Thursday, November 4, 2010

Tevas and The Grip of a Mother Lioness

     We have been wanting to hike up Sokehs Rock for a pretty long time now to see a sunrise or sunset - didn't matter which apparently as long as we saw the sun do something colorful, you know how she (he?) rolls... alas though, plans to take up the adventure have been foiled by rain - something that happens a lot here.

     The hike starts out on what looks like it used to be a roughly carved staircase of large stones going up the steep mountainside, between the houses along the street. It makes you feel like you're going to find something almost forgotten going between the trees and bamboo, around corners with a cave that questions whether it is really daytime, and the endless vines hanging around like it's 4 o'clock and school is over. Eventually the stairs turn into a trail of rocks that continue to climb up the mountainside. Hiking up isn't the best part though. It is the second half of the hour when you have to rely on a cable and the massive root of plants/trees anchored to the ledges to go both horizontally and vertically. I had fun being the last one in the group with Tim Cleveland pausing and taking pictures and laughing about whatever came up, but a couple of others had a hard time facing some fears of heights. Before we began the vertical climb with the rope and cable some of us took off our shoes to go barefoot! It was pretty awesome - flat feet and all. At one point I found the perfect sized footing in the rock! It had an arch and everything and wide at the toes, narrower at the heel - I was completely enthralled while my cousin Laura was less than impressed, but attempted a "oh yeah, that's cool Nathan" - another thing we laughed about.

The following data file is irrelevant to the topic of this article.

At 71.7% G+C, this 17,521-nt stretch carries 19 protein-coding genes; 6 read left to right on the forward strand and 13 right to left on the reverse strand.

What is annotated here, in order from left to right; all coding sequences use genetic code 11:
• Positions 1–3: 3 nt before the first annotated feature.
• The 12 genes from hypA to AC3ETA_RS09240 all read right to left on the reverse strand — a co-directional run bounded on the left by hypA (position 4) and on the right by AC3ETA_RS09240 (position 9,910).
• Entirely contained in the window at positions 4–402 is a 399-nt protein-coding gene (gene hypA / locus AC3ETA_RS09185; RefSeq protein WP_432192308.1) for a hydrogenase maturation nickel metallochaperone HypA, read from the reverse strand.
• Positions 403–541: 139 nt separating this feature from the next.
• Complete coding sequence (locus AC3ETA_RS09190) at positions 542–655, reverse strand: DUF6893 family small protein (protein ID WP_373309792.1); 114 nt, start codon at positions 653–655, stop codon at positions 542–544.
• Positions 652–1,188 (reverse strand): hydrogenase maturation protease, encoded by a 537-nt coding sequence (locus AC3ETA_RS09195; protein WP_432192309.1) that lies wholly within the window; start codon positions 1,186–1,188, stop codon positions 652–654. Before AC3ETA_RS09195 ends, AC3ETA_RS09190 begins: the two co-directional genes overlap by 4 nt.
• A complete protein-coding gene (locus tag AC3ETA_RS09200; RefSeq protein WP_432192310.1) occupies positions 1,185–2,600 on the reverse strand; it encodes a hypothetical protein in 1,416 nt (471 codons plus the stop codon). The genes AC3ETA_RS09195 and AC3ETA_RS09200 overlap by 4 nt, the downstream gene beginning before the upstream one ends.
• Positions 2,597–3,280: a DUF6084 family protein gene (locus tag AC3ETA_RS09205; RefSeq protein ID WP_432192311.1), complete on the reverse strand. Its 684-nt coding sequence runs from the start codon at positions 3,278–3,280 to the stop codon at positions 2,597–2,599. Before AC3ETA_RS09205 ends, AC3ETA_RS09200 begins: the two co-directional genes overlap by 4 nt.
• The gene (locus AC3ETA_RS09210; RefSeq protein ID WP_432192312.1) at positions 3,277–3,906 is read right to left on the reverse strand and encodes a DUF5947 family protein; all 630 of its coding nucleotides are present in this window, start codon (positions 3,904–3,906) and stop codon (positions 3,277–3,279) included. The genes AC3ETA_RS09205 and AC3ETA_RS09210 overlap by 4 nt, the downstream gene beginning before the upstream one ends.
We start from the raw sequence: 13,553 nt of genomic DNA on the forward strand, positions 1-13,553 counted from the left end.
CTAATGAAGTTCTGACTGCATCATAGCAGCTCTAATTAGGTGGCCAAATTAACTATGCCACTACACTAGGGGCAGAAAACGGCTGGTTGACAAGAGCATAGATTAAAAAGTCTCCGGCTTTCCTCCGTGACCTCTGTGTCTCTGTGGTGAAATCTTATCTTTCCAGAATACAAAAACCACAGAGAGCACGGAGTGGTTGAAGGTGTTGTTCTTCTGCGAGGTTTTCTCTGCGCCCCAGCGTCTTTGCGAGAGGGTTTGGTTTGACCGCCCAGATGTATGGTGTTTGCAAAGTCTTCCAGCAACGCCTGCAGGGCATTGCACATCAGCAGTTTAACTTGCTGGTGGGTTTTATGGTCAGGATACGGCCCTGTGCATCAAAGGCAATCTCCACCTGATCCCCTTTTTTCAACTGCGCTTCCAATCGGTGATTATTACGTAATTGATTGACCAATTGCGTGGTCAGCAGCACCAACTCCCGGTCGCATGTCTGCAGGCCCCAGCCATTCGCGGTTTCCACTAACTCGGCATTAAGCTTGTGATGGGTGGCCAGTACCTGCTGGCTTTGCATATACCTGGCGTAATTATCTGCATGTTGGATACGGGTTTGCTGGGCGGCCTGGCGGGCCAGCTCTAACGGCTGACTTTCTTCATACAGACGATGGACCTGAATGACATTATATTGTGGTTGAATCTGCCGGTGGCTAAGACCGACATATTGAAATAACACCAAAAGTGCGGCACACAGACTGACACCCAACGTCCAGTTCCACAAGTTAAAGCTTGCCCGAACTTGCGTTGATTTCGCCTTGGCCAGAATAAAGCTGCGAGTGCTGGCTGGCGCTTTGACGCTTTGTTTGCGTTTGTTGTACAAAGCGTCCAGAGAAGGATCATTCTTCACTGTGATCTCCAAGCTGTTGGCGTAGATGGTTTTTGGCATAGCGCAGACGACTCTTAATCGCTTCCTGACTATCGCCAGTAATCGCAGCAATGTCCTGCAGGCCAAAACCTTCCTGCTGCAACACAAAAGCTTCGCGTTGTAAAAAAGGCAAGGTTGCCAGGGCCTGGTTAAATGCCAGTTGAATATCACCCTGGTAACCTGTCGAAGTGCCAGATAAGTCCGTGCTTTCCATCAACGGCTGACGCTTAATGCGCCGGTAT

Once we climbed to the top, it was a kind of small plateau that had trees in the middle. The 3 of us who came up last (not because of asthma or a fear of heights mind you) knew which direction to go and that was forward. We could see the rest of the SMs already posing for group pictures in the light of the sunset so naturally, I booked a random ledge where we were laughed at once someone noticed us trying to run back to the bushes and pretend it never happened. Needless to say, I was not the leader of the pack after that. Seeing our distress another SM named Raymond who has been here a number of years came back to show us the trail through the middle of the trees.  With knees being scraped by plants and puddles up to my ankles I said, "Well geeze, talk about a groomed path....." as I pondered the ridiculousness of where I took us when at the time it seemed "normal" to be a few steps from the ledge. We made it to the group and took our photos and then climbed back down as the sun descended. This time with flashlights on and the occasional slip and crash of someone ahead we heard "Yep, I'm okay! Just slipped on a rock..." as their pride was left behind, wishing it had bought a pair of Tevas with the grip of a mother lioness protecting her cubs. yes, a mother lioness.

Tuesday, November 2, 2010

A Brief Synopsis of Pohnpei Beginnings

I apologize that I am starting this so late! but here it is:

The Flight: